The Cyber Security Observatory has just announced the publication of the 2019 edition of Cybersecurity Report in Portugal – Observation Line Society, which aims to reveal how the Portuguese face the threats coming from the Internet. According to the Observatory, which is managed by the National Cybersecurity Center (CNCS), the crimes Portuguese fear most on the Internet are identity theft, bank fraud and child pornography, with 75%, 78% and 85% of the responses. .
The report also reveals that 49% of respondents admit concerns about the security of personal data, and almost three quarters (73%) even say that they are already avoiding disclosing personal data on the Web. On the contrary, they follow payments on the Net: in 2018, 47% of respondents expressed concern about digital tools at the time of making an electronic payment, but today this concern only concerns 38% of the population.
"One of the biggest concerns concerns malicious software, which 75% show to be, which translates into a 4% increase over 2017," adds a statement from CNCS, which recalls that this is the first report. published by the Observatory.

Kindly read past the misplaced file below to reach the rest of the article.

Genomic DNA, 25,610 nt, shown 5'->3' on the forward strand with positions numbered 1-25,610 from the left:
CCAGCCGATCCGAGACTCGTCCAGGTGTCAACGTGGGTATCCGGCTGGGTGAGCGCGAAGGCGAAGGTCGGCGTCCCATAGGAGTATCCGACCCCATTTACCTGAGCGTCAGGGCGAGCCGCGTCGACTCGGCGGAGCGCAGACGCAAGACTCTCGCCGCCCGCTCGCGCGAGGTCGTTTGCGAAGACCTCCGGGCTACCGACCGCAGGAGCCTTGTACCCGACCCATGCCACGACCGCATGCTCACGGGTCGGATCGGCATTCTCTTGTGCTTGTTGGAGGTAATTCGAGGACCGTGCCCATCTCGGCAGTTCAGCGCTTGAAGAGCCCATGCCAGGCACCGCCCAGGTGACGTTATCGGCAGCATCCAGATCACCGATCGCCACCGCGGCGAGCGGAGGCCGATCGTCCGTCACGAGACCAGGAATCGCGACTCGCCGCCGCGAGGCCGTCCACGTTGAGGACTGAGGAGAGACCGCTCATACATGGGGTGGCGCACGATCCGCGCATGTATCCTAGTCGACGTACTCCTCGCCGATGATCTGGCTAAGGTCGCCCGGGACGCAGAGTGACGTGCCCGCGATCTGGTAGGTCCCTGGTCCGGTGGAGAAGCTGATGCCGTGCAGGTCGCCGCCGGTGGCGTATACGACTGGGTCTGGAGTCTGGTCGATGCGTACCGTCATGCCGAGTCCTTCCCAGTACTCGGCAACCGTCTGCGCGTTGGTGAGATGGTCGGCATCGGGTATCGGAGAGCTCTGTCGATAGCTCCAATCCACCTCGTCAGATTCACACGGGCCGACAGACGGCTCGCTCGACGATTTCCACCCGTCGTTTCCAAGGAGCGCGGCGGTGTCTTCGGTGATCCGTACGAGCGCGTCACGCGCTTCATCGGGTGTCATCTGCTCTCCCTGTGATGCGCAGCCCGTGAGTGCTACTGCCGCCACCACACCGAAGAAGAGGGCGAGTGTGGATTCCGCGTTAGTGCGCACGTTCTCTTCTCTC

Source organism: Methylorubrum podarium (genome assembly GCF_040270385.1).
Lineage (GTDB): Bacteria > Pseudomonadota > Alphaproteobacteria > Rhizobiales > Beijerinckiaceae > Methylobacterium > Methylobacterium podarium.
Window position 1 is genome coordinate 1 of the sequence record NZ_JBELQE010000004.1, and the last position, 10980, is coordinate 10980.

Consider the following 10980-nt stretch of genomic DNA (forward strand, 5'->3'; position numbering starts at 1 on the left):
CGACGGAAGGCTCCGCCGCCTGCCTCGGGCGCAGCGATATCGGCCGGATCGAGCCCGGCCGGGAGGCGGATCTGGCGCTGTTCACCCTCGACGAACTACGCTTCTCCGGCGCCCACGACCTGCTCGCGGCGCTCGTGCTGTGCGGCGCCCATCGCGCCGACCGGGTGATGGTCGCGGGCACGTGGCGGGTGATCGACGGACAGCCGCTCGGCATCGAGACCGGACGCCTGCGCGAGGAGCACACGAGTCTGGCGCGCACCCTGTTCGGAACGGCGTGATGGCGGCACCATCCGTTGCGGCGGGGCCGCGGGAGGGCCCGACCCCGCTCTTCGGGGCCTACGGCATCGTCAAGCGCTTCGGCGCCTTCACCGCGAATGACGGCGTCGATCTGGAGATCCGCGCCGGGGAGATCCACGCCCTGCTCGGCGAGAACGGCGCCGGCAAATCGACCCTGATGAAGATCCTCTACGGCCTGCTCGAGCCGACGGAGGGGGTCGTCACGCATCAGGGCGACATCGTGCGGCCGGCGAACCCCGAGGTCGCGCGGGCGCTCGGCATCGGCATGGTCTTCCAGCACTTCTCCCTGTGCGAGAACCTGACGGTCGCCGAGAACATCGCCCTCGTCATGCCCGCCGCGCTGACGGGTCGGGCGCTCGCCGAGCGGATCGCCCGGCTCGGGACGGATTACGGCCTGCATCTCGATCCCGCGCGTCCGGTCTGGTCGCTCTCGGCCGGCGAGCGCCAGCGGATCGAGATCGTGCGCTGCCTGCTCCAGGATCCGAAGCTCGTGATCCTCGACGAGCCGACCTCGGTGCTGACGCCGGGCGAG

The report found that only three percent of respondents said they were well informed about cyber threats, but 52 percent said they were poorly informed. This may also help explain some differences in the behaviors of the Portuguese and Europeans.
'Compared with the EU, when it comes to behavior change because of cybersecurity concerns, the Portuguese are less careful about using passwords. According to reported data, 13% (29% in the EU) of respondents used different passwords for different websites, 12% (27% in the EU) opted for more complex passwords than in the past and 16% (21%). in the EU) have changed the password regularly, ”adds the statement from the CNCS.
The report now published has as its starting point the Europeans' Attitudes Towards Internet Eurobarometer, which allowed a total of 1007 face-to-face interviews with Portuguese citizens to work. To this information are added several statistical compilations of the European Commission, Eurostat, and the Ministry of Education.